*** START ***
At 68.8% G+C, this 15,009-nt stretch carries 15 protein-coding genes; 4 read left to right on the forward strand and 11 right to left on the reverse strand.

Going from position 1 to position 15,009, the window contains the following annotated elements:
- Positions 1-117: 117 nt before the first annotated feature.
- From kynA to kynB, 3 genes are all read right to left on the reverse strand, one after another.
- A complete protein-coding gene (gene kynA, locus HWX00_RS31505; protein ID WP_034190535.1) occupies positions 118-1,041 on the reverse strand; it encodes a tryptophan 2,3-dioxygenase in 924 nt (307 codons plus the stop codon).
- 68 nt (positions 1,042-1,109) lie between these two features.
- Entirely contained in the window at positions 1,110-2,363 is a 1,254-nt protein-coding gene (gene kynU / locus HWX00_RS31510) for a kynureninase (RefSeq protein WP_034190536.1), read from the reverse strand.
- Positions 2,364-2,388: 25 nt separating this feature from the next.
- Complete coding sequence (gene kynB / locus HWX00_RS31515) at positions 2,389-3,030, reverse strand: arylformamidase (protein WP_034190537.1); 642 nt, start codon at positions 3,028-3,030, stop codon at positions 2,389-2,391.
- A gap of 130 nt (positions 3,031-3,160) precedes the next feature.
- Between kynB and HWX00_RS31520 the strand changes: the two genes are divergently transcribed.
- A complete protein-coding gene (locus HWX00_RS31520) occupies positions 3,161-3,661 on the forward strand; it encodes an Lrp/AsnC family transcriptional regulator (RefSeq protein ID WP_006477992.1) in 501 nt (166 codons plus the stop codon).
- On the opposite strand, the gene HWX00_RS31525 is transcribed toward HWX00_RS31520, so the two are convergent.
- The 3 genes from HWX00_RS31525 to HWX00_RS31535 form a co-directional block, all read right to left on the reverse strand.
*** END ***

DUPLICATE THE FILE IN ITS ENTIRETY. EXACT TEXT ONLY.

At 68.8% G+C, this 15,009-nt stretch carries 15 protein-coding genes; 4 read left to right on the forward strand and 11 right to left on the reverse strand.

Going from position 1 to position 15,009, the window contains the following annotated elements:
- Positions 1-117: 117 nt before the first annotated feature.
- From kynA to kynB, 3 genes are all read right to left on the reverse strand, one after another.
- A complete protein-coding gene (gene kynA, locus HWX00_RS31505; protein ID WP_034190535.1) occupies positions 118-1,041 on the reverse strand; it encodes a tryptophan 2,3-dioxygenase in 924 nt (307 codons plus the stop codon).
- 68 nt (positions 1,042-1,109) lie between these two features.
- Entirely contained in the window at positions 1,110-2,363 is a 1,254-nt protein-coding gene (gene kynU / locus HWX00_RS31510) for a kynureninase (RefSeq protein WP_034190536.1), read from the reverse strand.
- Positions 2,364-2,388: 25 nt separating this feature from the next.
- Complete coding sequence (gene kynB / locus HWX00_RS31515) at positions 2,389-3,030, reverse strand: arylformamidase (protein WP_034190537.1); 642 nt, start codon at positions 3,028-3,030, stop codon at positions 2,389-2,391.
- A gap of 130 nt (positions 3,031-3,160) precedes the next feature.
- Between kynB and HWX00_RS31520 the strand changes: the two genes are divergently transcribed.
- A complete protein-coding gene (locus HWX00_RS31520) occupies positions 3,161-3,661 on the forward strand; it encodes an Lrp/AsnC family transcriptional regulator (RefSeq protein ID WP_006477992.1) in 501 nt (166 codons plus the stop codon).
- On the opposite strand, the gene HWX00_RS31525 is transcribed toward HWX00_RS31520, so the two are convergent.
- The 3 genes from HWX00_RS31525 to HWX00_RS31535 form a co-directional block, all read right to left on the reverse strand.